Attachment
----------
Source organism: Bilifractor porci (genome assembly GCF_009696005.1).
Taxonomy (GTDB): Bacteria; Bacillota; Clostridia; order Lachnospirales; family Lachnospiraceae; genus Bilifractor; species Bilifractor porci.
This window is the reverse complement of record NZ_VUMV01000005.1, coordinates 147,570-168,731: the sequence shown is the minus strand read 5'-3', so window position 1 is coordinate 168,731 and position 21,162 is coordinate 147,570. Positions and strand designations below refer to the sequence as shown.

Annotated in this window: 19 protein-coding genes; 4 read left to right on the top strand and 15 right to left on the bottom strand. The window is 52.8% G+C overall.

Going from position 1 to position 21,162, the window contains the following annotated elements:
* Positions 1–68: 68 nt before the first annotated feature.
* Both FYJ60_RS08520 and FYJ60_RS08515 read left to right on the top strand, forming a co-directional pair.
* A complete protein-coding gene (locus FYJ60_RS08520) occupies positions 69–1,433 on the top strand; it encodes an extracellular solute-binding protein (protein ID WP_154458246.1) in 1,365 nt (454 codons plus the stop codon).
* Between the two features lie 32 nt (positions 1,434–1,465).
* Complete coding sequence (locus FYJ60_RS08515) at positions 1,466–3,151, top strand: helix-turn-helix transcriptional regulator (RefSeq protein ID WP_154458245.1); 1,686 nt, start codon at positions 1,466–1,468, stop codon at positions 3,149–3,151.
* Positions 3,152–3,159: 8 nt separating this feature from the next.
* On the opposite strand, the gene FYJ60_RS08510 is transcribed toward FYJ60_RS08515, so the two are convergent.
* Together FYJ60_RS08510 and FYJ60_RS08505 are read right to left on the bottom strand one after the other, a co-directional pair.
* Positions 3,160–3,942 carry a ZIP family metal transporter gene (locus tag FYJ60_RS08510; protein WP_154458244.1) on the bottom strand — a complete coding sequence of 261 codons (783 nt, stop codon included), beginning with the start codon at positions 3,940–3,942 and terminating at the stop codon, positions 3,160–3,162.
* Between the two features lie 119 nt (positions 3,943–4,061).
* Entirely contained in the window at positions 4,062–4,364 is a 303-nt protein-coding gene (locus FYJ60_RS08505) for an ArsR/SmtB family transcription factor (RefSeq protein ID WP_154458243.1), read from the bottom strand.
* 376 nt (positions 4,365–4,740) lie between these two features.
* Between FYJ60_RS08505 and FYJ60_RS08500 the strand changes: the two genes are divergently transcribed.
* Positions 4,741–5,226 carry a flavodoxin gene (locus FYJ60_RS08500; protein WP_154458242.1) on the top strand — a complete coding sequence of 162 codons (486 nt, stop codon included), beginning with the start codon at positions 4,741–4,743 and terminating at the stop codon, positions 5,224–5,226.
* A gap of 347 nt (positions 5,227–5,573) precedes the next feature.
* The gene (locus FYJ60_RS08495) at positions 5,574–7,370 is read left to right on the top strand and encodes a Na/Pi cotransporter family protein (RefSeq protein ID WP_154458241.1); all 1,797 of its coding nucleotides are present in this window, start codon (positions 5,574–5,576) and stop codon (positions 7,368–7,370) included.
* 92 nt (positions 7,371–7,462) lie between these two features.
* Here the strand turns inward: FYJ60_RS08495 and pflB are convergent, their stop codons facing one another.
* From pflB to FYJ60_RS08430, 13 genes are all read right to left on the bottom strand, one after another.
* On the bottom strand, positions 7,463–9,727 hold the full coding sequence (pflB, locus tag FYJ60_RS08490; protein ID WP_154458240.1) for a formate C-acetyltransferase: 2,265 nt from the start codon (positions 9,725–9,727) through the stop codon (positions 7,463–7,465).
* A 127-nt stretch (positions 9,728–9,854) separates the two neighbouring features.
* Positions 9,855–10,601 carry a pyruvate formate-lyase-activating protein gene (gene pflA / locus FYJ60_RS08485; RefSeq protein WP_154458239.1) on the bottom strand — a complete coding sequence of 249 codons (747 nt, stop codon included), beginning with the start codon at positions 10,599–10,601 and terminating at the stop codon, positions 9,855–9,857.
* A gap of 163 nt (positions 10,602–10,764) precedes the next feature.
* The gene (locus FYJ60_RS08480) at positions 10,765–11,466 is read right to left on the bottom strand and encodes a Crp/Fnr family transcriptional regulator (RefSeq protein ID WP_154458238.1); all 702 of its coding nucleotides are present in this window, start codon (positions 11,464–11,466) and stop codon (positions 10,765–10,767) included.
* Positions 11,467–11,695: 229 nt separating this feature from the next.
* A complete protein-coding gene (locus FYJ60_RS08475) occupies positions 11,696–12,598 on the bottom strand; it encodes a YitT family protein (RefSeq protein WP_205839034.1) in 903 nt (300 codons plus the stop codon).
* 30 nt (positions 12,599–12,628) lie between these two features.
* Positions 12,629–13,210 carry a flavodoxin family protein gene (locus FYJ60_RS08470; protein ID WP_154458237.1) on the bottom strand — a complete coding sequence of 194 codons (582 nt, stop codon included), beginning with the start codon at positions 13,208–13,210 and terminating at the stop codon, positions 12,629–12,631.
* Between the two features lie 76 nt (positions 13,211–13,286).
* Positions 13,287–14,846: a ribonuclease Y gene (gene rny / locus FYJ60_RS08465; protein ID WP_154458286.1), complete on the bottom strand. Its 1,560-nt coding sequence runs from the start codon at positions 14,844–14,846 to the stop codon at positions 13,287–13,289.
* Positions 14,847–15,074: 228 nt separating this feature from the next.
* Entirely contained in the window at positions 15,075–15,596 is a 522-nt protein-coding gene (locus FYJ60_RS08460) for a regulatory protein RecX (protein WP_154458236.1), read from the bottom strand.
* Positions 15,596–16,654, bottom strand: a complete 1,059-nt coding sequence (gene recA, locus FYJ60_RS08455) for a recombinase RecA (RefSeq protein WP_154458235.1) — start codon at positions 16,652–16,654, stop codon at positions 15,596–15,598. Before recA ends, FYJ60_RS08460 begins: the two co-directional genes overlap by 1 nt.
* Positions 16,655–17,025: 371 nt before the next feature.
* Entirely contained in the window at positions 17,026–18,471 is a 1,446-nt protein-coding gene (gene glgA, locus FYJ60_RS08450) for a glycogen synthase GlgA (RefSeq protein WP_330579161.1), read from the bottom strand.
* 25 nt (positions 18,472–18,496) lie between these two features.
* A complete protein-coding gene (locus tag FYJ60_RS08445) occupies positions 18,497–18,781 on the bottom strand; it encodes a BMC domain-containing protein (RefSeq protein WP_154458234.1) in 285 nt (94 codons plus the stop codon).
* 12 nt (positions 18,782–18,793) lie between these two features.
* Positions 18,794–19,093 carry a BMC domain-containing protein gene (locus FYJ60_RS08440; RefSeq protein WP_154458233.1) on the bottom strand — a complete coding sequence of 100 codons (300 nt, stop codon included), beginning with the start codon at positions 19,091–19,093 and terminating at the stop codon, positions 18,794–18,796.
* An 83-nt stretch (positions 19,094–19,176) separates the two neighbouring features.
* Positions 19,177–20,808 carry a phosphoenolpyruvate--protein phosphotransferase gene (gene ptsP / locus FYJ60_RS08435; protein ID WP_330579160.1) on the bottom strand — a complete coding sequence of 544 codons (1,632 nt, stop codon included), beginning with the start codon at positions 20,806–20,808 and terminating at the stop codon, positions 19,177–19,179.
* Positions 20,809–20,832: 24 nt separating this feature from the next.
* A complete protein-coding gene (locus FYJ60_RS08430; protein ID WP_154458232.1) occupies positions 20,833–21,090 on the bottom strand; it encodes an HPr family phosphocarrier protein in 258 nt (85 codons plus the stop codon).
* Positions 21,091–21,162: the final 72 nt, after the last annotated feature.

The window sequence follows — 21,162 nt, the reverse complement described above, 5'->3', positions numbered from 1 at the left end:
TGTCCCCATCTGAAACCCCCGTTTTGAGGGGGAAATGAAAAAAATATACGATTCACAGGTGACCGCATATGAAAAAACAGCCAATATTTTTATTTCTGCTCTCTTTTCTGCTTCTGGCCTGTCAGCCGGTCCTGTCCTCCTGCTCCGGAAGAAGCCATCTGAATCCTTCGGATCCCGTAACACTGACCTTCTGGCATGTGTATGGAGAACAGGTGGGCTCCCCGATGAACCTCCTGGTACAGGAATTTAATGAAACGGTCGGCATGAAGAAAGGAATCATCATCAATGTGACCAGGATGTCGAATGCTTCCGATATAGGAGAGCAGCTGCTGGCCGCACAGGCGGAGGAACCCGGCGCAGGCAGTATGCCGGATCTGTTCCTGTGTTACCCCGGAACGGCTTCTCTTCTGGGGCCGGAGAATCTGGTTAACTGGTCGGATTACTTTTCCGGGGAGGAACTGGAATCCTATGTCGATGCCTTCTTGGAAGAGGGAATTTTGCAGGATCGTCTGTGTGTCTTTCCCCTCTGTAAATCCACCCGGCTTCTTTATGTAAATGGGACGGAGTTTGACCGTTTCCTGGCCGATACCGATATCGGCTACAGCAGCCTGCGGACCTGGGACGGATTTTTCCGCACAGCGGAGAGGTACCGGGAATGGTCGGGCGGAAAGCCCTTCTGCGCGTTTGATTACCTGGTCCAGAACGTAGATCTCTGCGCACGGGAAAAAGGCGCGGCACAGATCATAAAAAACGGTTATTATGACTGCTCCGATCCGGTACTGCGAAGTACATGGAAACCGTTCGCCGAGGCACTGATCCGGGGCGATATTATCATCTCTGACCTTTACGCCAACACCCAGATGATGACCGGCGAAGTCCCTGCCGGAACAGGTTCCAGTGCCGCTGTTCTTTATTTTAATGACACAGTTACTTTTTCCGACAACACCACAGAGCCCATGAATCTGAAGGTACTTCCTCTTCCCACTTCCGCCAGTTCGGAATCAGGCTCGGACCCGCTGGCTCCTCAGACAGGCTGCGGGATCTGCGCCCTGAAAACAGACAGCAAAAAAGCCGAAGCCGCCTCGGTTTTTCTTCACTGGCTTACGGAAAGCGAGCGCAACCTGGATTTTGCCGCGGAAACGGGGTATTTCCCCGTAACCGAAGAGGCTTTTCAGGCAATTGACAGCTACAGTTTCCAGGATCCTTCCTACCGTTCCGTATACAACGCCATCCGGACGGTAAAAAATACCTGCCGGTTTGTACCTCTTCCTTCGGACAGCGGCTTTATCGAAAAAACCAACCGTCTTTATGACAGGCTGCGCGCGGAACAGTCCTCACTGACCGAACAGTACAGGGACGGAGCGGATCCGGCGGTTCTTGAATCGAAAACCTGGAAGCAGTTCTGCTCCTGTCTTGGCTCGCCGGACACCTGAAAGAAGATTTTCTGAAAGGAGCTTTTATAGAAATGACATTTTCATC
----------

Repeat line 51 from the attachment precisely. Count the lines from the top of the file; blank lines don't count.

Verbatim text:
TGTCCCCATCTGAAACCCCCGTTTTGAGGGGGAAATGAAAAAAATATACGATTCACAGGTGACCGCATATGAAAAAACAGCCAATATTTTTATTTCTGCTCTCTTTTCTGCTTCTGGCCTGTCAGCCGGTCCTGTCCTCCTGCTCCGGAAGAAGCCATCTGAATCCTTCGGATCCCGTAACACTGACCTTCTGGCATGTGTATGGAGAACAGGTGGGCTCCCCGATGAACCTCCTGGTACAGGAATTTAATGAAACGGTCGGCATGAAGAAAGGAATCATCATCAATGTGACCAGGATGTCGAATGCTTCCGATATAGGAGAGCAGCTGCTGGCCGCACAGGCGGAGGAACCCGGCGCAGGCAGTATGCCGGATCTGTTCCTGTGTTACCCCGGAACGGCTTCTCTTCTGGGGCCGGAGAATCTGGTTAACTGGTCGGATTACTTTTCCGGGGAGGAACTGGAATCCTATGTCGATGCCTTCTTGGAAGAGGGAATTTTGCAGGATCGTCTGTGTGTCTTTCCCCTCTGTAAATCCACCCGGCTTCTTTATGTAAATGGGACGGAGTTTGACCGTTTCCTGGCCGATACCGATATCGGCTACAGCAGCCTGCGGACCTGGGACGGATTTTTCCGCACAGCGGAGAGGTACCGGGAATGGTCGGGCGGAAAGCCCTTCTGCGCGTTTGATTACCTGGTCCAGAACGTAGATCTCTGCGCACGGGAAAAAGGCGCGGCACAGATCATAAAAAACGGTTATTATGACTGCTCCGATCCGGTACTGCGAAGTACATGGAAACCGTTCGCCGAGGCACTGATCCGGGGCGATATTATCATCTCTGACCTTTACGCCAACACCCAGATGATGACCGGCGAAGTCCCTGCCGGAACAGGTTCCAGTGCCGCTGTTCTTTATTTTAATGACACAGTTACTTTTTCCGACAACACCACAGAGCCCATGAATCTGAAGGTACTTCCTCTTCCCACTTCCGCCAGTTCGGAATCAGGCTCGGACCCGCTGGCTCCTCAGACAGGCTGCGGGATCTGCGCCCTGAAAACAGACAGCAAAAAAGCCGAAGCCGCCTCGGTTTTTCTTCACTGGCTTACGGAAAGCGAGCGCAACCTGGATTTTGCCGCGGAAACGGGGTATTTCCCCGTAACCGAAGAGGCTTTTCAGGCAATTGACAGCTACAGTTTCCAGGATCCTTCCTACCGTTCCGTATACAACGCCATCCGGACGGTAAAAAATACCTGCCGGTTTGTACCTCTTCCTTCGGACAGCGGCTTTATCGAAAAAACCAACCGTCTTTATGACAGGCTGCGCGCGGAACAGTCCTCACTGACCGAACAGTACAGGGACGGAGCGGATCCGGCGGTTCTTGAATCGAAAACCTGGAAGCAGTTCTGCTCCTGTCTTGGCTCGCCGGACACCTGAAAGAAGATTTTCTGAAAGGAGCTTTTATAGAAATGACATTTTCATC